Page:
Chris Lavin says hunger during the coronavirus pandemic has been a ‘private crisis’. There were temporary job losses, permanent ones, and a reduction in hours for those who worked in the service industry. It led to a private crisis that he says played out over-and-over in neighborhoods around Geneva and the Finger Lakes region.
He’s the executive director of the Boys and Girls Club of Geneva, and one of the biggest ways that organization has stepped up in 2020 has been by feeding families. Lavin says the loss of jobs and layoffs that occurred at the start of the pandemic had an ‘immediate effect’ on families across the city and region. It caused an almost-immediate increase in demand for food. Those who lost jobs, or relied on secondary income to keep refrigerators stocked were left with few options when the unemployment system and CARES Act left large gaps.
While long lines at food distribution events across the country have received a fair amount of media attention – the bigger challenge is dealing with the food insecurity that’s playing out in a private way. “You could see people lining up for food,” Lavin said, recalling a distribution event in Geneva. “But that’s a very public, frankly, a small piece of the puzzle. The real challenge is food insecurity down a quiet street, where people don’t have the money to go to Wegmans, and they have to feed the kids. That’s where the greatest need in Geneva.”
Food insecurity is complicated business.
“Drive-thru’s are idiosyncratic in that you have to have a car, you have to be pretty organized, you have to know the time-and-place, and you have to be able to get there,” Lavin explained. “The people who need the most help are not going to get food under those circumstances.” He said that some of the people who attended the most-recent drive-thru distribution event in Geneva were from other parts of Ontario County – like Phelps and Clifton Springs.
This is because the Boys and Girls Club serves more than just the city of Geneva. Before the pandemic, the Club served around 120 dinners per night at their Carter Road location and about 60-80 lunches. “When the virus hit we realized that feeding – even if we could just feed our kids – the need was going to be much greater,” Lavin remembered. “Our list grew exponentially. Within weeks, we went from 120 dinners a night to 400 delivered dinners all over Geneva, because feeding just kids in a family isn’t enough. If you just feed the kids and everyone else in the house is hungry – the kids won’t get everything they need. So we ended up expanding greatly.”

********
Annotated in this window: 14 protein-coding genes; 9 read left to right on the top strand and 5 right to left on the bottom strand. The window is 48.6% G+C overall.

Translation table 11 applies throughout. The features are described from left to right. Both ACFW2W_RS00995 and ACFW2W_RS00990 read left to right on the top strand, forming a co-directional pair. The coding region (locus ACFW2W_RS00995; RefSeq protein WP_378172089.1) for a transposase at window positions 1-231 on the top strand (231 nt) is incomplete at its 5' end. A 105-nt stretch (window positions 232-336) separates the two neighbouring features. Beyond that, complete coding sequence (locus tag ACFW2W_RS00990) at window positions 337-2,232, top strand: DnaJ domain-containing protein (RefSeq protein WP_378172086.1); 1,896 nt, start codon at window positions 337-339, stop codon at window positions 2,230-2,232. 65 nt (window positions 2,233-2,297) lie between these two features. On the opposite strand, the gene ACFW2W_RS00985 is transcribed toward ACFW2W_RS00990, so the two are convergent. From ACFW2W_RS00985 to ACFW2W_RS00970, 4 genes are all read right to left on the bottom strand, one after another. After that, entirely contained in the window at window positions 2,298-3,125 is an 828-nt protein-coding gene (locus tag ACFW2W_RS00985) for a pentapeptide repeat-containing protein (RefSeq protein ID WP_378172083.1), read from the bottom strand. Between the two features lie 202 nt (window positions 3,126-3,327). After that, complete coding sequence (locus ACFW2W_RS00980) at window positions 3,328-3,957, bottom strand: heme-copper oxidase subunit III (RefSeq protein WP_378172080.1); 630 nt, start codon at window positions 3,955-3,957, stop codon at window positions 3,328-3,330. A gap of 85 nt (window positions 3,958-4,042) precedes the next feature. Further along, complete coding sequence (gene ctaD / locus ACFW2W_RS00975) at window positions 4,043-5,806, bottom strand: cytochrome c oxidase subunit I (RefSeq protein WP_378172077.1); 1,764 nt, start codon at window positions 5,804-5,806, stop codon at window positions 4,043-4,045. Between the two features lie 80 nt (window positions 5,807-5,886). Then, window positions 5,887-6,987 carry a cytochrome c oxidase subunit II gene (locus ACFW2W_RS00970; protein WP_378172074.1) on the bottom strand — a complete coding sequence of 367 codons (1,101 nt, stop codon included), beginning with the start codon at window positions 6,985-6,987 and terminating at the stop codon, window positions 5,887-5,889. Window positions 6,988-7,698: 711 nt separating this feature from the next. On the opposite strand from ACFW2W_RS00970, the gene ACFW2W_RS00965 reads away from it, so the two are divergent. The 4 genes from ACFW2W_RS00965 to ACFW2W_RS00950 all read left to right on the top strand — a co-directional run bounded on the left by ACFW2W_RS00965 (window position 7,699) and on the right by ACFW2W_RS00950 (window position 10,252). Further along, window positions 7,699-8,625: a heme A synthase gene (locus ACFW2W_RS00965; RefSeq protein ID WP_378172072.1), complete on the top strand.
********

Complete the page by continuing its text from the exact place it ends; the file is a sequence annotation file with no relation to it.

The community responded with monetary donations, which continues to be the area of greatest need for the Boys and Girls Club. “We’re burning through $25,000 a month just in food costs, not to mention any delivery and staff and everything else going into that,” Lavin added. “So it was a challenge that the community responded to. We’ve been piecing it together, but it’s an important role for the community.”
The Club also received a $50,000 donation from the Mother Cabrini Health Foundation in New York City over the summer, as they were running out of operational dollars.
The reality is that even if the Boys and Girls Club continues to run at full-strength — their profile is not going to lower in the coming months. Lavin says the Club is a lot more than just an after school program. “We’ve been growing slowly as a source of food and nutrition – not just the delivery of food – but teaching kids nutrition and teaching them food handling skills.” Some of them work at Wegmans and have gotten jobs in the food business.
“We’ve been in the food distribution business, but the pandemic showed us that the need was greater, and the need was there for us to get more robust,” Lavin added. Among the major changes coming in 2021 is a partnership with Foodlink in Rochester. “In January we’ll become a full-partner with Foodlink,” Lavin said. “They asked us after seeing our ability to move food properly and improve the community. We’re not getting out of the food business. We found a great way to help families, not just indigent, but working poor – if you can put better food into their house at a much lower cost through various community-based methods then it’s an overall economic boost for that family and the neighborhood around it.”
While some organizations are looking for ways to do more with less – the Boys and Girls Club is looking at ways to expand their impact on the community. “It’s a little bit daunting,” Lavin said of the coming transition to full-partnership with Foodlink. “But disruptive times, like the pandemic, they can knock you down or they can build you. Our approach was – being right in the middle of it – that we were one of the few institutions that not only couldn’t lay people off, but had to pay them more, extend our hours, and raise more money quickly to maintain what has been considered our core mission.”
The week between Christmas and New Years is the first real break that the Club’s hardworking staff has received. “We’ll have a small team putting out food over the next two weeks, but I’m trying to make this our first real break since March; and that’s important, because when we come back we only have two choices: Get stronger and grow or get weaker and shrink. And we’re going for the former, not that latter.”
The Boys and Girls Club is asking for contributions of any size to help with feeding local families. Click here to learn more and make a contribution.
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